E-Print Network [OSTI]

    Heintz, Mindi

    2013-12-02

    AND STRATIGRAPHY OF EOCENE AND OLIGOCENE VOLCANIC ASHES OF EAST AND CENTRAL TEXAS A Thesis by MINDI HEINTZ Submitted to the Office of Graduate Studies and Professional Studies of Texas A&M University in partial fulfillment of the requirements... Page Figure 1. Location of volcanic ash samples ..................................................................... 2 Figure 2. Stratigraphy for the study location showing the position of the volcanic ash beds studied in this report...

  19. Experimental and numerical analysis of metal leaching from fly ash-amended highway bases

    SciTech Connect (OSTI)

    Cetin, Bora; Aydilek, Ahmet H.; Li, Lin

    2012-05-15

    Highlights: Black-Right-Pointing-Pointer This study is the evaluation of leaching potential of fly ash-lime mixed soils. Black-Right-Pointing-Pointer This objective is met with experimental and numerical analysis. Black-Right-Pointing-Pointer Zn leaching decreases with increase in fly ash content while Ba, B, Cu increases. Black-Right-Pointing-Pointer Decrease in lime content promoted leaching of Ba, B and Cu while Zn increases. Black-Right-Pointing-Pointer Numerical analysis predicted lower field metal concentrations. - Abstract: A study was conducted to evaluate the leaching potential of unpaved road materials (URM) mixed with lime activated high carbon fly ashes and to evaluate groundwater impacts of barium, boron, copper, and zinc leaching. This objective was met by a combination of batch water leach tests, column leach tests, and computer modeling. The laboratory tests were conducted on soil alone, fly ash alone, and URM-fly ash-lime kiln dust mixtures. The results indicated that an increase in fly ash and lime content has significant effects on leaching behavior of heavy metals from URM-fly ash mixture. An increase in fly ash content and a decrease in lime content promoted leaching of Ba, B and Cu whereas Zn leaching was primarily affected by the fly ash content. Numerically predicted field metal concentrations were significantly lower than the peak metal concentrations obtained in laboratory column leach tests, and field concentrations decreased with time and distance due to dispersion in soil vadose zone.

  20. Ashe County, North Carolina: Energy Resources | Open Energy Information

    Open Energy Info (EERE)

    AFDC Printable Version Share this resource Send a link to EERE: Alternative Fuels Data Center Home Page to someone by E-mail Share EERE: Alternative Fuels Data Center Home Page on Facebook Tweet about EERE: Alternative Fuels Data Center Home Page on Twitter Bookmark EERE: Alternative Fuels Data Center Home Page on Google Bookmark EERE: Alternative Fuels Data Center Home Page on QA:QA J-E-1 SECTION JEnvironmental Jump to:EAandAmminex A SOpen EnergyInformation AscensionAscotAshe County, North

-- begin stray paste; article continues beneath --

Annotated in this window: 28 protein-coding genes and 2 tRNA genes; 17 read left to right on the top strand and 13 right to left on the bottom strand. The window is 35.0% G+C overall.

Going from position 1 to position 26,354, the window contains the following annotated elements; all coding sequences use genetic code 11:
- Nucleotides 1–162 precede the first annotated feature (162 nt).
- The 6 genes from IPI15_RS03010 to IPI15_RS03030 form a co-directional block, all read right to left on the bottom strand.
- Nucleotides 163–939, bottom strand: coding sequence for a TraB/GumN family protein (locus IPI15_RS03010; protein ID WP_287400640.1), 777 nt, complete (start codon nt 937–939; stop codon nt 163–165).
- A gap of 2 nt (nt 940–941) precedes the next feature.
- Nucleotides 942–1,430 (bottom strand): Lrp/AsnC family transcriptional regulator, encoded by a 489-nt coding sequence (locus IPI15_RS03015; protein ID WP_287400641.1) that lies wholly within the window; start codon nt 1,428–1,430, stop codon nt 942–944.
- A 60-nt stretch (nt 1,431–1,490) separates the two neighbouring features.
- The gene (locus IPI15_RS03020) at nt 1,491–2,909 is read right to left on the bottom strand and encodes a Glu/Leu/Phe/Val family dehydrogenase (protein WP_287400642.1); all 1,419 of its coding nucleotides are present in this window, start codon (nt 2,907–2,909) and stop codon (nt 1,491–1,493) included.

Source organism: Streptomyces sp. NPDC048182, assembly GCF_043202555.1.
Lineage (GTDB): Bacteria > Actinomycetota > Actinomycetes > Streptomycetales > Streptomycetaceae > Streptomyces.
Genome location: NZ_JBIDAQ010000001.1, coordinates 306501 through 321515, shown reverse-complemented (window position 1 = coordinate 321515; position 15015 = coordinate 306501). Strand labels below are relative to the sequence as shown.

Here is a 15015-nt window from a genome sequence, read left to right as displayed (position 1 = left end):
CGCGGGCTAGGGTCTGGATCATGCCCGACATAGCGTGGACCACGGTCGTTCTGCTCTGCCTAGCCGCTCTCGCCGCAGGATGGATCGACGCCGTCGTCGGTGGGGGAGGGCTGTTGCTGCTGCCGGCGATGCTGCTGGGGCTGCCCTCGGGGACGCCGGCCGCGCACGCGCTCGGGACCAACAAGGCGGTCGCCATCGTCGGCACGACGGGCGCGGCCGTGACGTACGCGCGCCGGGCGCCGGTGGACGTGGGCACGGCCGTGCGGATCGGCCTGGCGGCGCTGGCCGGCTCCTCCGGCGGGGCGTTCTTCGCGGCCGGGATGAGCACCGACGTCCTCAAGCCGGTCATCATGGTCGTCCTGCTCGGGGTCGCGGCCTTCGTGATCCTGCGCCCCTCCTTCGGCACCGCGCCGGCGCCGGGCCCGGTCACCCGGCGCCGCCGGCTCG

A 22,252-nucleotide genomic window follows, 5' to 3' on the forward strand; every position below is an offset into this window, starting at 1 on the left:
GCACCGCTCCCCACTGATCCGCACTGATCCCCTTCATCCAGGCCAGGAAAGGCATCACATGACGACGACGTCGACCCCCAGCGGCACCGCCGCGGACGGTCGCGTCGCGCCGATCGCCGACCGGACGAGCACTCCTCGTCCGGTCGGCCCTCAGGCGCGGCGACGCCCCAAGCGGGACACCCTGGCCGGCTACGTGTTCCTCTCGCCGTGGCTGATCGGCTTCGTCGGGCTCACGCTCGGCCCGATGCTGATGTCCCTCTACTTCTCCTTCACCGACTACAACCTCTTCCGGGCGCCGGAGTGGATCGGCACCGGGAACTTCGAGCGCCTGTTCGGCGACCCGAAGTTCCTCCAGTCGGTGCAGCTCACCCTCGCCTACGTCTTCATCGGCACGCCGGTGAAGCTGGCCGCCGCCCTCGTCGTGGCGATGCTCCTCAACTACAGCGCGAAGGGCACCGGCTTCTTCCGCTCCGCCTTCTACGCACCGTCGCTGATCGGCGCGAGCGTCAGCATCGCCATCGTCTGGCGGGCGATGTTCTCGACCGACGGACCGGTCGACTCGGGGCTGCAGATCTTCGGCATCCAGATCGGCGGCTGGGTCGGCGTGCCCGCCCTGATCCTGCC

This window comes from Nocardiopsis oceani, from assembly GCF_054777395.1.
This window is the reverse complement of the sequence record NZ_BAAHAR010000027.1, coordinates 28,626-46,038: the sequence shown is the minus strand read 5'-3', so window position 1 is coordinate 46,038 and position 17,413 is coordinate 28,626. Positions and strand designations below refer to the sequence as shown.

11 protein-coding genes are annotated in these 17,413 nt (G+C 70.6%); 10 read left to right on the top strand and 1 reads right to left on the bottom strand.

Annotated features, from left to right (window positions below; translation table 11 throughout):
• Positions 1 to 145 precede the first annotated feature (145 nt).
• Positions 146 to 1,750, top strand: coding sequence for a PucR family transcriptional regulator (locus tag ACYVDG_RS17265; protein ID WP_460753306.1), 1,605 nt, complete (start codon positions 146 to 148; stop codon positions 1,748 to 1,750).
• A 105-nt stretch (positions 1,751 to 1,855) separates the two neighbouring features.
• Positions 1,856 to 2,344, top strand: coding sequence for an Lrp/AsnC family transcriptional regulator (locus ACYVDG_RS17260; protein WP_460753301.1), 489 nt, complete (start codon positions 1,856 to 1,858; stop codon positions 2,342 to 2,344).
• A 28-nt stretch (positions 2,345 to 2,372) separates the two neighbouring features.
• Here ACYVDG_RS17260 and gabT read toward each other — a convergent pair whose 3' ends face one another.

1. Blue Ash, Ohio: Energy Resources | Open Energy Information

    Open Energy Info (EERE)

    AFDC Printable Version Share this resource Send a link to EERE: Alternative Fuels Data Center Home Page to someone by E-mail Share EERE: Alternative Fuels Data Center Home Page on Facebook Tweet about EERE: Alternative Fuels Data Center Home Page on Twitter Bookmark EERE: Alternative Fuels Data Center Home Page on Google Bookmark EERE: Alternative Fuels Data Center Home Page on QA:QA J-E-1 SECTION JEnvironmental JumpInformationBio-GasIllinois: Energy Resources (RedirectedBloxom,Ash, Ohio:

  2. Unraveling the genetic underpinnings of myeloproliferative neoplasms and understanding their effect on disease course and response to therapy: Proceedings from the 6th International Post-ASH Symposium

    E-Print Network [OSTI]

    2012-01-01

    the 6 th International Post-ASH Symposium Omar Abdel-Wahab,Society of Hematology (ASH), a select group of clinical andMPN) is summoned to a post-ASH conference on chronic myeloid

  3. Speciation of Selenium, Arsenic, and Zinc in Class C Fly Ash

    SciTech Connect (OSTI)

    Luo, Yun; Giammar, Daniel E.; Huhmann, Brittany L.; Catalano, Jeffrey G.

    2011-11-17

    A major environmental concern associated with coal fly ash is the mobilization of trace elements that may contaminate water. To better evaluate proper use of fly ash, determine appropriate disposal methods, and monitor postdisposal conditions, it is important to understand the speciation of trace elements in fly ash and their possible environmental impact. The speciation of selenium, arsenic, and zinc was determined in five representative Class C fly ash samples from combustion of sub-bituminous Powder River Basin coal using synchrotron-based X-ray absorption spectroscopy to provide an improved understanding of the mechanisms of trace element association with the fly ash. Selenium in all fly ash samples occurs predominantly as Se(IV), with the exception of one sample, in which there was a minor amount of Se(0). Se(0) is likely associated with the high content of unburned coal in the sample. Arsenic exists in the fly ash as a single phase most consistent with calcium pyroarsenate. In contrast, zinc occurs as two distinct species in the silicate glass matrix of the fly ash. This work demonstrates that residual carbon in fly ash may reduce potential Se mobility in the environment by retaining it as less soluble elemental Se instead of Se(IV). Further, this work suggests that As and Zn in Class C fly ash will display substantially different release and mobilization behaviors in aquatic environments. While As release will primarily depend upon the dissolution and hydrolysis of calcium pyroarsenate, Zn release will be controlled by the dissolution of alkaline aluminosilicate glass in the ash.